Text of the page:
3) "Most [marketers] aren't even coming close to doing it well."

Mark Hodes

Managing director of WPP-owned Ogilvy & Mather Worldwide's OgilvyOne, Chicago:

1) "CRM is a combination of people, processes and technology to ensure that all interactions with your customer are informed by all previous interactions, regardless of where those interactions occur."

2) "CRM is not technology."

3) "Absolute boom. In the past, it's been a bust, but it has the opportunity and potential to be a boom. You just have to do it the right way."

Brett Gow

Independent consultant:

1) "CRM is consumer relationship management, the process of managing individual consumer contacts over a longtime association, with the goal of maximizing customer value through mutually satisfying interactions and transactions ... CRM simply means the consumer is always right. They always have been, but are now able to exercise it in new and powerful ways."

2) "CRM is not just a `marketing thing.' It's not a tactic, just an advertisement, advertising campaign or program. It is not limited to one or two channels. It is not only technology elements."

3) "CRM is working because it has reawakened business to the expectations of consumers."

Steve Silver

Partner of Helios Consulting Group, New York:

1) "CRM is the natural extension of targeted marketing or one-to-one marketing with what technology is enabling companies to do in terms of being able to manage the entire customer relationship over the entire life cycle-from awareness, lead generation, conversion, retention and across all of the touchpoints with the customer."

2) "CRM is not a software package. It's not a database; it's not a call center or a Web site. It's not a loyalty program, a customer service program, a customer acquisition program or a win-back program. CRM is an entire philosophy."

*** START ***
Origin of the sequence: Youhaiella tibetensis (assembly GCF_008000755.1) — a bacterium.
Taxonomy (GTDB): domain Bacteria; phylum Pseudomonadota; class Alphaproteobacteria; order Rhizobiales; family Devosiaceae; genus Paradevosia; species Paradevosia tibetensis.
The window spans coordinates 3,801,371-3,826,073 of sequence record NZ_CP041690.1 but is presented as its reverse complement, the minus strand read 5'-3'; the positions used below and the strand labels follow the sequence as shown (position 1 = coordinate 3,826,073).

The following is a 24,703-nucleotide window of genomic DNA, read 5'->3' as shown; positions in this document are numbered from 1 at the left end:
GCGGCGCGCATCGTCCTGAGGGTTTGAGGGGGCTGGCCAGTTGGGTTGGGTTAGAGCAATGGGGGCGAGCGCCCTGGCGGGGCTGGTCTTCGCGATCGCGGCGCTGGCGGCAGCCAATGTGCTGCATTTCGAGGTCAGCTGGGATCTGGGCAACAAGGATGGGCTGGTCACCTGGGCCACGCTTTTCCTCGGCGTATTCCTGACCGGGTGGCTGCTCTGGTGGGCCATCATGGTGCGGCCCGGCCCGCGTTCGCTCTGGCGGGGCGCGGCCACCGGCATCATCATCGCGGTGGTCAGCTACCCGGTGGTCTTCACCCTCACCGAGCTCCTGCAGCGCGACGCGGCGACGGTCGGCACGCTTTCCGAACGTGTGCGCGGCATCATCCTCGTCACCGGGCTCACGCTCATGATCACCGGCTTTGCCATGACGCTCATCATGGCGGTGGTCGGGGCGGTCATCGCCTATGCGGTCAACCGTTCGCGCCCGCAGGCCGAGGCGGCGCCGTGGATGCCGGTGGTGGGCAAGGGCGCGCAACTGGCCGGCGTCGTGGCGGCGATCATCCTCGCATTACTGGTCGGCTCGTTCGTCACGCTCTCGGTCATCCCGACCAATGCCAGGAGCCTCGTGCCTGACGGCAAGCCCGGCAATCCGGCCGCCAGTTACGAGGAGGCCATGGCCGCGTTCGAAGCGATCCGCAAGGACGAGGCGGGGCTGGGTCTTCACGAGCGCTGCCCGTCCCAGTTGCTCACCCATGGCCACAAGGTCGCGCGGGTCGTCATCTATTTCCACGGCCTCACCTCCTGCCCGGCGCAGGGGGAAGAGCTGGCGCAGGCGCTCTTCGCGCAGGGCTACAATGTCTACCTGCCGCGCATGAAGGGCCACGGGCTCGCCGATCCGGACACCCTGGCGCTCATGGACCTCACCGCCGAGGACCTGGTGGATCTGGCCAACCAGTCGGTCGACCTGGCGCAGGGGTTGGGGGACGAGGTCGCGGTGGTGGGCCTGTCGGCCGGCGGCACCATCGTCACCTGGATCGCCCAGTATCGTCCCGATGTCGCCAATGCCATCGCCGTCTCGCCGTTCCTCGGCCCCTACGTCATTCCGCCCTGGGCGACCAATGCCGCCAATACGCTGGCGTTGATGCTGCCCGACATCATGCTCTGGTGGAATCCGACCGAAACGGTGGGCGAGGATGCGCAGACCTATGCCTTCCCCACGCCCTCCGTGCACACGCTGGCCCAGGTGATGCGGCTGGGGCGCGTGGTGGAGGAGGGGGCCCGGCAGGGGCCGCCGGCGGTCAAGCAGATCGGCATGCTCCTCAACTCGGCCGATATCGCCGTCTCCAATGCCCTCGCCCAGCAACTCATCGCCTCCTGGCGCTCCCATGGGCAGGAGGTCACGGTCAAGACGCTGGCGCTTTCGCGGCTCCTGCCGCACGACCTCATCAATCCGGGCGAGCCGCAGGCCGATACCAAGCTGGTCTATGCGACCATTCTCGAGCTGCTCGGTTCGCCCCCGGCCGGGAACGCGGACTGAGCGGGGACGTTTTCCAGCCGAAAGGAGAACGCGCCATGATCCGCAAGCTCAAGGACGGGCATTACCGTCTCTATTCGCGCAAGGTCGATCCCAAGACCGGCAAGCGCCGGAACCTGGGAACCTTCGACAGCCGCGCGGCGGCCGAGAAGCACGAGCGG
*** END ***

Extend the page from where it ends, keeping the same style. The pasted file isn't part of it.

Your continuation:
3) "[If CRM is working] is to be determined. It clearly has not lived up to the promise and the expectations that have been set by the supply side in terms of what the technology is capable of. ... However, there are a lot of companies that have built real capability in this area and gained real value from doing so. It doesn't mean that the promise isn't real."

Eric Holmen

Director of loyalty marketing at Catalina Marketing's Market Logic direct mail division, Costa Mesa, Calif.:

1) "CRM is the systematic and intentionally managed dialogue between a business and a customer that maximizes the lifetime value of a relationship."

2) "CRM is not technology."

3) "It's a huge boom for those who can get it and can get on board. There are some companies that are doing that. There are a lot of companies that are trying some things and seeing some good results."

David Scholes

President-CEO of Omnicom Group's Targetbase, Irving, Texas:

1) "CRM is applying customer knowledge to critical business problems."

2) "CRM is not the unbridled application of technology over good common marketing sense. It's not a technology panacea for all your marketing problems."

3) "It's working on multiple levels. We have case after case of clients' applications of CRM principles that prove it works."

Craig O'Keefe

CEO of Interpublic's Marketing Drive, Chicago:

1) "CRM is an integrated, brand-building strategy. Its mission is to learn, create and motivate. ... It is one brand, one voice, one promise delivered in different ways to each one of the targets."

2) "CRM is not executing an individual or small series of segmented programs. CRM is not a single discipline, medium or genre."

3) "I don't believe CRM is either a boom or a bust because neither CRM philosophy [single discipline or integration] is being developed to its fullest potential."